US Attorney General Loretta Lynch has said she regrets meeting Bill Clinton aboard a private plane at Phoenix Sky Harbor International Airport, Arizona in June.
The 45-minute meeting between the pair came at a time where Hillary Clinton was under federal investigation over her use of a private email server when she was secretary of state.
The encounter between Lynch and the former president sparked criticism from Republicans and some Democrats, who said it "cast a shadow" over the Justice Department's (DoJ) probe. It came just days before FBI Director James Comey announced that he would not recommend charges against the then Democratic candidate. The FBI is an agency of the DoJ.
"I do regret sitting down and having a conversation with him [Bill Clinton], because it did give people concern," Lynch told CNN's Jake Tapper on Sunday (18 December). "And as I said, my greatest concern has always been making sure that people understand that the Department of Justice works in a way that is independent and looks at everybody equally."
"And when you do something that gives people a reason to think differently, that's a problem," Lynch added. "It was a problem for me. It was painful for me, and so I felt it was important to clarify it as quickly and as clearly and as cleanly as possible."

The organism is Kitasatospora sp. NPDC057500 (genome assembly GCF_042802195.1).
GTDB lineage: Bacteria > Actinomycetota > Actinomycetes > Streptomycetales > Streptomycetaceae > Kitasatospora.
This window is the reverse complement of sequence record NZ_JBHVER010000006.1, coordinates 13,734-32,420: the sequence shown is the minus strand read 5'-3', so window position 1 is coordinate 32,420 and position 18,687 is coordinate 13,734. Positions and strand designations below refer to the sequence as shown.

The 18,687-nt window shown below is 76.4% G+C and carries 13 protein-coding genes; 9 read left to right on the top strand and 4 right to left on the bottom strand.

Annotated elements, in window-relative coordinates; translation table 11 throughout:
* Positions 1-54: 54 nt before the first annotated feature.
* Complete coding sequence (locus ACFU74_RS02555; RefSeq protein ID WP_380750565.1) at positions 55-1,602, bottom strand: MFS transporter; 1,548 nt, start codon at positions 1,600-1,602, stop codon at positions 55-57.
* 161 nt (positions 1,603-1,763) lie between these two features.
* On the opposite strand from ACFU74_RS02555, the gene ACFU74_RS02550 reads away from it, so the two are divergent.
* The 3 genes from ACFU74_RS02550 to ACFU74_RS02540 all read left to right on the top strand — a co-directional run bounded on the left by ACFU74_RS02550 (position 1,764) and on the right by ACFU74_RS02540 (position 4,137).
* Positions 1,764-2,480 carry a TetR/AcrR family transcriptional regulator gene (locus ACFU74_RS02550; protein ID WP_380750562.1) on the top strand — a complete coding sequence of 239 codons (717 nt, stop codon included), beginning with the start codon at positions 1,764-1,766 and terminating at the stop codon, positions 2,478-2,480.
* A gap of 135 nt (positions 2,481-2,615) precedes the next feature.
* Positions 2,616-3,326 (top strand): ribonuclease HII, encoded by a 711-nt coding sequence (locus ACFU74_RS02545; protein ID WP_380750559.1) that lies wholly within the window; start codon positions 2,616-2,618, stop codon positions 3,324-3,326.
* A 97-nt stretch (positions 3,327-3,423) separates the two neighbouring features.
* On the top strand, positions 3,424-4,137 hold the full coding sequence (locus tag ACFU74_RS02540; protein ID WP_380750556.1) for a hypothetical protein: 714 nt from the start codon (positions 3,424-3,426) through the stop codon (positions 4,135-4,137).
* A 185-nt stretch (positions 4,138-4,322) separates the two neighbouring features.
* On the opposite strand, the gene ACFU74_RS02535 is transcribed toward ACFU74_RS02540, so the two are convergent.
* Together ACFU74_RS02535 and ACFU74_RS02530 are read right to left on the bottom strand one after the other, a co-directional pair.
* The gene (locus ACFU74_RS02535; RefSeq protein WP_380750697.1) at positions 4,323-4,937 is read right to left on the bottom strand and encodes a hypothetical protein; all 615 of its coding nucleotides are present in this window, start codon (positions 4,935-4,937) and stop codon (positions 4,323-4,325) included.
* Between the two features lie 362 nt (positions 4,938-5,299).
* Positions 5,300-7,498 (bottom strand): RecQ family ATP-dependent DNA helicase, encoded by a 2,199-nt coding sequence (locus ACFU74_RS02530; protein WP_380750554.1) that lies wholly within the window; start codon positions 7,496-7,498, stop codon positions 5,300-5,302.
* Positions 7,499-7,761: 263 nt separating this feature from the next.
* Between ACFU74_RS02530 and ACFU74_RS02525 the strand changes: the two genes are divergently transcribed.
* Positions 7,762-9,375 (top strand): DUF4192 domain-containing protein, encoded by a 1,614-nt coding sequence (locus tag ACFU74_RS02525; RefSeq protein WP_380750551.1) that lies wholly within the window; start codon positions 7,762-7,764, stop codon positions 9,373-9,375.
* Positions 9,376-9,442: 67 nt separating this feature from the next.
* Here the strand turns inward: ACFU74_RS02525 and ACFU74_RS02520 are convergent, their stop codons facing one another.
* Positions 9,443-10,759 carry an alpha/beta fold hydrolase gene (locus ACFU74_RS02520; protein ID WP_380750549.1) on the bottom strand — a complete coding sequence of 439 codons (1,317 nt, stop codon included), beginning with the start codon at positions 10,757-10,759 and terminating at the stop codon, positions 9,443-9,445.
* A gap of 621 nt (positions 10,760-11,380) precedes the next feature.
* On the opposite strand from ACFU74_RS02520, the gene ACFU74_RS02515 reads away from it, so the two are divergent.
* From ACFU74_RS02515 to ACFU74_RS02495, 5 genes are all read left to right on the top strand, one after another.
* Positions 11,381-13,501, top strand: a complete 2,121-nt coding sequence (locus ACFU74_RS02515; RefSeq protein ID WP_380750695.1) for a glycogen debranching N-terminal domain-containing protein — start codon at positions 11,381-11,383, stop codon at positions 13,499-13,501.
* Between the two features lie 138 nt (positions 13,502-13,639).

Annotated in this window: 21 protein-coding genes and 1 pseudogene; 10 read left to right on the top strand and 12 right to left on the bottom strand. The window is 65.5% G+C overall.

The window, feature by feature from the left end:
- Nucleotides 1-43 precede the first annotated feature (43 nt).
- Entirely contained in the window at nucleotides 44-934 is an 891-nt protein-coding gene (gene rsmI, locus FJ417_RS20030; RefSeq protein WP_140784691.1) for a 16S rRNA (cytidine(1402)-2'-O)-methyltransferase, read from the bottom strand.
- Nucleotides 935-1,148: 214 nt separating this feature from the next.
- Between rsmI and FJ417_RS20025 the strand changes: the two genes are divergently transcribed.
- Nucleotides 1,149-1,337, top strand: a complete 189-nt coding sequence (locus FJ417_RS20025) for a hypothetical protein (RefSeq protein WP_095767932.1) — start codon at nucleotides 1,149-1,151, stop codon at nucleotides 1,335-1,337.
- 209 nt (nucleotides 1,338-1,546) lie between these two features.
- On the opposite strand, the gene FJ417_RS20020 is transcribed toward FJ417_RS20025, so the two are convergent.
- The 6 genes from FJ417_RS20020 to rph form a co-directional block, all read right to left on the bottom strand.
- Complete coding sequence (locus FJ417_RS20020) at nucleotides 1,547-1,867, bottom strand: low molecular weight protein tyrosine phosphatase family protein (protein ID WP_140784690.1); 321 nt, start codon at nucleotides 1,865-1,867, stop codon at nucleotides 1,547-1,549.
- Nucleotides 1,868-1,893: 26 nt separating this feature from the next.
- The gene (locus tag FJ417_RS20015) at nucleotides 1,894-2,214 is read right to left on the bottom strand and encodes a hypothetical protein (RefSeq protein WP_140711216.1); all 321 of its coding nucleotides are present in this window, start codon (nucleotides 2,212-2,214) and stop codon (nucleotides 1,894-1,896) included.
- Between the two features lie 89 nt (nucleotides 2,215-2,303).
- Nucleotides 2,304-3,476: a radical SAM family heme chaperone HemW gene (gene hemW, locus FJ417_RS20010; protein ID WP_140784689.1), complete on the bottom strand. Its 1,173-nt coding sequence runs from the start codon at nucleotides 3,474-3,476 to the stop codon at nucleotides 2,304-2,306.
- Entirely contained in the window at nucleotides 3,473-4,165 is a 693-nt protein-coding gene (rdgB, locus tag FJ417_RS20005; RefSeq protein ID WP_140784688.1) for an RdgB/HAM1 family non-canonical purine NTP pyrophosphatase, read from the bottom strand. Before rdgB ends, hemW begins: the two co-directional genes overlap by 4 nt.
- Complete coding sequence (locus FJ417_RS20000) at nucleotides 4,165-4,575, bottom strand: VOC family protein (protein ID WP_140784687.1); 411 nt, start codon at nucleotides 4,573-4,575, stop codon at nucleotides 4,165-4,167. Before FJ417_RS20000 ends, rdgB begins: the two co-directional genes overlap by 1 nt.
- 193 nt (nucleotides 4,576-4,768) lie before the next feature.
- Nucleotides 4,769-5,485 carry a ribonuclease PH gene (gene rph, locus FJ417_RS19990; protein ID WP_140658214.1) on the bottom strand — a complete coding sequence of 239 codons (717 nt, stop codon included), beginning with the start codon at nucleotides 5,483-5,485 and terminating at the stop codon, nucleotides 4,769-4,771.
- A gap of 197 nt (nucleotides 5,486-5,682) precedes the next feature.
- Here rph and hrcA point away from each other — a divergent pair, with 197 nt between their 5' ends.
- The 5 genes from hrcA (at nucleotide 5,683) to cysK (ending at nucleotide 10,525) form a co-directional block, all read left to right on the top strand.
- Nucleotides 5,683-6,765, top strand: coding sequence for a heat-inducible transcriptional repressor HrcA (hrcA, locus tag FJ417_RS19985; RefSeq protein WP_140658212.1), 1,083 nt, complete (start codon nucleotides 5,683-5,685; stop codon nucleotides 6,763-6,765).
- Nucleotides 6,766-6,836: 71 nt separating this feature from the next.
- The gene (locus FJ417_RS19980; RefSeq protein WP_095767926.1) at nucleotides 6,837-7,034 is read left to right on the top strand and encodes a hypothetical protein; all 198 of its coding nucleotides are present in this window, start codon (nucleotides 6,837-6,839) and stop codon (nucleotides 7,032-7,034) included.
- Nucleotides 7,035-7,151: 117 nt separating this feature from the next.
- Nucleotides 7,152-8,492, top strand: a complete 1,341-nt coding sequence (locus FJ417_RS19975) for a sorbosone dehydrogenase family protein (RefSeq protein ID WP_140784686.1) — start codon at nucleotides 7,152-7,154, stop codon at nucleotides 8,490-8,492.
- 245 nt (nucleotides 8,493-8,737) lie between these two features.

Lynch insisted that there was nothing inappropriate in her meeting with Bill Clinton, saying they discussed Britain's decision to leave the EU following the historic referendum. "Brexit was the news of the day. There had just been a vote there," she said. "And as I indicated, we were told that President Clinton just wanted to say hello."
She added: "It was a very cordial discussion, as I said. Didn't have anything to do with the investigation or how it was going to be resolved."
Lynch's meeting with Clinton provoked a strong backlash, with Donald Trump claiming the system is "rigged". He tweeted: "Crooked Hillary Clinton knew that her husband wanted to meet with the USAG to work out a deal. The system is totally rigged & corrupt!"
While Lynch maintained that while her time with Clinton was "innocuous", she recognised that it "did give people concern." She said: "It did make people wonder is it going to affect the investigation that's going on, and that's not something that was an unreasonable question for anyone to ask."